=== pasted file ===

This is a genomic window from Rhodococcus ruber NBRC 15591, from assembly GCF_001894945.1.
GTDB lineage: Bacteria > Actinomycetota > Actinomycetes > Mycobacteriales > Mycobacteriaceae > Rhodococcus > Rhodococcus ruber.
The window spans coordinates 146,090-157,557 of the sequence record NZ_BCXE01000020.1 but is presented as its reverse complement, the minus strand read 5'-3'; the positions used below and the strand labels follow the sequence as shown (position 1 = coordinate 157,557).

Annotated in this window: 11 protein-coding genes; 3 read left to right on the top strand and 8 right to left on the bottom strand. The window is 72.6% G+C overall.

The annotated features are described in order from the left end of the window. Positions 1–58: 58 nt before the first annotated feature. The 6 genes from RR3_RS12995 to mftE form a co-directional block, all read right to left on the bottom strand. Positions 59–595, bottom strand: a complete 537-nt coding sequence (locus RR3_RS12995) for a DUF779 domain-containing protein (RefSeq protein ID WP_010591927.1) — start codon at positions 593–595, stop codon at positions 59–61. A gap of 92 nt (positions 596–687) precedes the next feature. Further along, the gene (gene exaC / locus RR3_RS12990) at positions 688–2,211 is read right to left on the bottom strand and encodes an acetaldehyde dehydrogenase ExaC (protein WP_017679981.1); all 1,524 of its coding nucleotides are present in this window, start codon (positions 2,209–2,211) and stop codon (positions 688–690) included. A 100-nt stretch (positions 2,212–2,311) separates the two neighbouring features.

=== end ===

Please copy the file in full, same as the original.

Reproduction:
This is a genomic window from Rhodococcus ruber NBRC 15591, from assembly GCF_001894945.1.
GTDB lineage: Bacteria > Actinomycetota > Actinomycetes > Mycobacteriales > Mycobacteriaceae > Rhodococcus > Rhodococcus ruber.
The window spans coordinates 146,090-157,557 of the sequence record NZ_BCXE01000020.1 but is presented as its reverse complement, the minus strand read 5'-3'; the positions used below and the strand labels follow the sequence as shown (position 1 = coordinate 157,557).

Annotated in this window: 11 protein-coding genes; 3 read left to right on the top strand and 8 right to left on the bottom strand. The window is 72.6% G+C overall.

The annotated features are described in order from the left end of the window. Positions 1–58: 58 nt before the first annotated feature. The 6 genes from RR3_RS12995 to mftE form a co-directional block, all read right to left on the bottom strand. Positions 59–595, bottom strand: a complete 537-nt coding sequence (locus RR3_RS12995) for a DUF779 domain-containing protein (RefSeq protein ID WP_010591927.1) — start codon at positions 593–595, stop codon at positions 59–61. A gap of 92 nt (positions 596–687) precedes the next feature. Further along, the gene (gene exaC / locus RR3_RS12990) at positions 688–2,211 is read right to left on the bottom strand and encodes an acetaldehyde dehydrogenase ExaC (protein WP_017679981.1); all 1,524 of its coding nucleotides are present in this window, start codon (positions 2,209–2,211) and stop codon (positions 688–690) included. A 100-nt stretch (positions 2,212–2,311) separates the two neighbouring features.